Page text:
Helping You Find Full Text Journal Articles

Search Results:

Author: Fabienne Harrisberger (13)


Sep
2017

There is only limited agreement with respect to location, directionality and functional implications of brain structural alterations observed in patients with schizophrenia. Additionally, their link to occurrence of psychotic symptoms remains unclear. A viable way of addressing these questions is to examine populations in an at-risk mental state (ARMS) before the transition to psychosis.

View Full Text PDF Listings View primary source full text article PDFs.

Dec
1969

There is strong evidence for abnormal salience processing in patients with psychotic experiences. In particular, there are indications that the degree of aberrant salience processing increases with the severity of positive symptoms. The aim of the present study was to elucidate this relationship by means of brain imaging.

View Full Text PDF Listings View primary source full text article PDFs.

Dec
1969

Several magnetic resonance imaging studies have reported reductions in hippocampal volume in patients with psychosis. It is unclear whether structural abnormalities predate illness onset. We conducted a detailed, systematic literature search for studies reporting hippocampal volume in subjects with clinical high-risk, compared to healthy controls.

View Full Text PDF Listings View primary source full text article PDFs.

Dec
1969

Reduction in hippocampal volume is a hallmark of schizophrenia and already present in the clinical high-risk state. Nevertheless, other subcortical structures, such as the thalamus, amygdala and pallidum can differentiate schizophrenia patients from controls. We studied the role of hippocampal and subcortical structures in clinical high-risk individuals from two cohorts.

View Full Text PDF Listings View primary source full text article PDFs.

Dec
1969

Previous network studies in chronic schizophrenia patients revealed impaired structural organization of the brain's rich-club members, a set of highly interconnected hub regions that play an important integrative role for global brain communication. Moreover, impaired rich-club connectivity has also been found in unaffected siblings of schizophrenia patients, suggesting that abnormal rich-club connectivity is related to familiar, possibly reflecting genetic, vulnerability for schizophrenia. However, no study has yet investigated whether structural rich-club organization is also impaired in individuals with a clinical risk syndrome for psychosis.

View Full Text PDF Listings View primary source full text article PDFs.

Dec
1969

Impairment in working memory (WM) is a core symptom in schizophrenia. However, little is known about how clinical features influence functional brain activity specific to WM processing during the development of first-episode psychosis (FEP) to schizophrenia (SZ). We compared functional WM-specific brain activity in FEP and SZ patients, including the effects of the duration of illness, psychopathological factors and antipsychotic medication.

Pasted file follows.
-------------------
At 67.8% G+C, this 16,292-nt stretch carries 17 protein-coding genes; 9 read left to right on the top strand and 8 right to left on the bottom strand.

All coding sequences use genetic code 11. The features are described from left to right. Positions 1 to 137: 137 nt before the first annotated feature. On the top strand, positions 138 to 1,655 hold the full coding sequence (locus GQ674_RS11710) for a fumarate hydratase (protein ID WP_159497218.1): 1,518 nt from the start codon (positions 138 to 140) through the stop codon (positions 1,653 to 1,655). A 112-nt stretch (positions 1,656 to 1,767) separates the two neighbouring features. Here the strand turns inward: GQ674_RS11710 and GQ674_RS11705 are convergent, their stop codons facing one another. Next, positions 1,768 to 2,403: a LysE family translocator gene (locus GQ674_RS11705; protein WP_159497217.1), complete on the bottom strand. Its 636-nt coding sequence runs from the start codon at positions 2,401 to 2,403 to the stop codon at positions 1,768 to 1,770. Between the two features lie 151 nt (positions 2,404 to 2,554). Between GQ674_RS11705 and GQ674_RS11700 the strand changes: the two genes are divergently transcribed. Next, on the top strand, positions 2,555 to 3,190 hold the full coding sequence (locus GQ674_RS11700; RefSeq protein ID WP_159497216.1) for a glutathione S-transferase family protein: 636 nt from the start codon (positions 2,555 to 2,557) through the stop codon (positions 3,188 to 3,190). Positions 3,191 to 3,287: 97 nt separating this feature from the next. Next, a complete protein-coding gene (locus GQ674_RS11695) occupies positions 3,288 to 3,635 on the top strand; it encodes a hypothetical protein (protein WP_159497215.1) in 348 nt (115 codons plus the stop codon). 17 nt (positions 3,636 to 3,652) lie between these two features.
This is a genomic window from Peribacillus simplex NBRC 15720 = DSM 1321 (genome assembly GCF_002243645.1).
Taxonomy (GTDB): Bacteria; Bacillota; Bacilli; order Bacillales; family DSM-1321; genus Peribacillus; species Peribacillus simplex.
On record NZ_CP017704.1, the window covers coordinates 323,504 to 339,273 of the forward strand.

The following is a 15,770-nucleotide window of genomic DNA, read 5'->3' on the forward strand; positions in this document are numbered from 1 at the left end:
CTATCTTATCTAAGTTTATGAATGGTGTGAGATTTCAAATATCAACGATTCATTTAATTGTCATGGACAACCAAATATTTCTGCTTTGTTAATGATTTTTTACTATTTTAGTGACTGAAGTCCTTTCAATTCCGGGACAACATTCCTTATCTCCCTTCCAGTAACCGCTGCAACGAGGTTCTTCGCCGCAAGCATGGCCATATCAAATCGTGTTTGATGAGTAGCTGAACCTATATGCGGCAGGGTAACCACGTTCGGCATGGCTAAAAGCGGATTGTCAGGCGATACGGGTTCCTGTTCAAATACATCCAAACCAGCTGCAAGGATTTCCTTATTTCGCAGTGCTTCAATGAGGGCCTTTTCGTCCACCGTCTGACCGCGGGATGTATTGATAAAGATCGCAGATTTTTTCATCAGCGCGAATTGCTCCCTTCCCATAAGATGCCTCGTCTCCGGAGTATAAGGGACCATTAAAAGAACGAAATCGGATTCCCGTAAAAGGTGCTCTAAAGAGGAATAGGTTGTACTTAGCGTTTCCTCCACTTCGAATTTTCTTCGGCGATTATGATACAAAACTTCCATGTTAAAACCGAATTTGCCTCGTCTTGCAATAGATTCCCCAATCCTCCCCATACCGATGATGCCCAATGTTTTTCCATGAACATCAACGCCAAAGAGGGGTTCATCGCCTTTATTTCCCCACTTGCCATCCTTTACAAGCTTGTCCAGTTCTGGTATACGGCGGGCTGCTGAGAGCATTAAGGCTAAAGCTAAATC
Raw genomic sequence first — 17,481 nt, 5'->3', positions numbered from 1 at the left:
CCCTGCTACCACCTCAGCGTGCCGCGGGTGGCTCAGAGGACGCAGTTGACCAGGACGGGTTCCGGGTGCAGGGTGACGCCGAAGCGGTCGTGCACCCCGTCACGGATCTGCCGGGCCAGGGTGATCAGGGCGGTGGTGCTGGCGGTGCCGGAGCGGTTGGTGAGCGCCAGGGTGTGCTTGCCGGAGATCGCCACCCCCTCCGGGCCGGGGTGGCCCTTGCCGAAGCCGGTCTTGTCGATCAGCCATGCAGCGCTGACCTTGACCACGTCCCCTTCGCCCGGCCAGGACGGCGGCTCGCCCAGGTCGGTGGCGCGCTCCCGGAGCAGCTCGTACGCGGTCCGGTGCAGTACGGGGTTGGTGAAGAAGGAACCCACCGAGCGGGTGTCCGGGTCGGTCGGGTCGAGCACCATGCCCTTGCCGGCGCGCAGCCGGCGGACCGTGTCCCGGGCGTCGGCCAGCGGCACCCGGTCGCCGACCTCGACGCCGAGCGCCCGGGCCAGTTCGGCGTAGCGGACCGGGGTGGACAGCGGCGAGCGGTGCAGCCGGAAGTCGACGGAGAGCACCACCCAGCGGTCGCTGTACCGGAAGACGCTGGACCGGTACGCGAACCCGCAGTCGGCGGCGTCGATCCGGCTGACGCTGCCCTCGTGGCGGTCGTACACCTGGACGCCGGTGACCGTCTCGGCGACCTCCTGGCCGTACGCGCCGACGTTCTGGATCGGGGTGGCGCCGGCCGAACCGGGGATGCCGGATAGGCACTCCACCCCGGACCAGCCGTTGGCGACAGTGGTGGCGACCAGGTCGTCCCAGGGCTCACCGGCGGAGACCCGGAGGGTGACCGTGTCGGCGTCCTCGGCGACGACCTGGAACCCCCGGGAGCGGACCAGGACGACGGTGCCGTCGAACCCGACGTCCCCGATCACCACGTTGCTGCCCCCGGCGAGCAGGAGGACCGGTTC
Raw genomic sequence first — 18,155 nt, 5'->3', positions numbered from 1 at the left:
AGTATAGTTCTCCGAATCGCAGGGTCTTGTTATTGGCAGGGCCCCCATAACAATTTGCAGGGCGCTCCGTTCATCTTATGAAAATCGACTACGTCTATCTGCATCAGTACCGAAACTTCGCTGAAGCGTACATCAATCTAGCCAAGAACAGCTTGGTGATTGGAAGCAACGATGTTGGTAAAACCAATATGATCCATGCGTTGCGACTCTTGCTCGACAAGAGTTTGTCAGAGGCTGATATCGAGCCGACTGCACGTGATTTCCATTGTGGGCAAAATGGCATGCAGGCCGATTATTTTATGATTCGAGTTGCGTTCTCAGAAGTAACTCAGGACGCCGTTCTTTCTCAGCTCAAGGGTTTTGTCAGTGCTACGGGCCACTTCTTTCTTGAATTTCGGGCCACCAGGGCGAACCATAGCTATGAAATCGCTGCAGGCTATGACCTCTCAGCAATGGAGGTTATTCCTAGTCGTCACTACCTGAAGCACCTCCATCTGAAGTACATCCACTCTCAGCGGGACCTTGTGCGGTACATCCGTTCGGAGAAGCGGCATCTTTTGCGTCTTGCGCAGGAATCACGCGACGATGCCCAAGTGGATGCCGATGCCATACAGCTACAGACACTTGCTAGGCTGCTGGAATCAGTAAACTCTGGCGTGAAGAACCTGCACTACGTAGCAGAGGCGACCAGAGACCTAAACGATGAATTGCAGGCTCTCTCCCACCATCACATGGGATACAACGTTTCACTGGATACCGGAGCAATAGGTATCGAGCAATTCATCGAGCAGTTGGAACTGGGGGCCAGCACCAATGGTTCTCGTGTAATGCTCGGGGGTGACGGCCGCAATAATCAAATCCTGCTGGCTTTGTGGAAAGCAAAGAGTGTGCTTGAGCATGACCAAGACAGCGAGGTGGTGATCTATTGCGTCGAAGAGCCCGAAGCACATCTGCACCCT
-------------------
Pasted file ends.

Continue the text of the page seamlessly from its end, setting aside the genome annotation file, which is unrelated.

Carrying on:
View Full Text PDF Listings View primary source full text article PDFs.

Dec
1969

Previous diffusion tensor imaging (DTI) studies have shown microstructural changes in the brain white matter of at-risk mental state (ARMS) subjects for psychosis and patients with first-episode psychosis (FEP). However, only a few studies have been conducted in clinical high-risk samples and findings in both groups are inconsistent, in particular along the superior longitudinal fasciculus (SLF).
This DTI study used tract-based spatial statistics (TBSS) to compare fractional anisotropy (FA) and mean diffusivity (MD) between ARMS subjects, untreated and antipsychotic-treated FEP patients and healthy controls (HC) across the whole brain and the SLF.

View Full Text PDF Listings View primary source full text article PDFs.

Dec
1969

The psychosis high-risk state is accompanied by alterations in functional brain activity during working memory processing. We used binary automatic pattern-classification to discriminate between the at-risk mental state (ARMS), first episode psychosis (FEP) and healthy controls (HCs) based on n-back WM-induced brain activity. Linear support vector machines and leave-one-out-cross-validation were applied to fMRI data of matched ARMS, FEP and HC (19 subjects/group).

View Full Text PDF Listings View primary source full text article PDFs.

Dec
1969

Individuals with at-risk mental state for psychosis (ARMS) often suffer from depressive and anxiety symptoms, which are clinically similar to the negative symptomatology described for psychosis. Thus, many ARMS individuals are already being treated with antidepressant medication.
To investigate clinical and structural differences between psychosis high-risk individuals with or without antidepressants.

View Full Text PDF Listings View primary source full text article PDFs.

Aug
2015

Deficits in motivational salience processing have been related to psychotic symptoms and disturbances in dopaminergic neurotransmission. We aimed at exploring changes in salience processing and brain activity during different stages of psychosis and antipsychotic medication effect.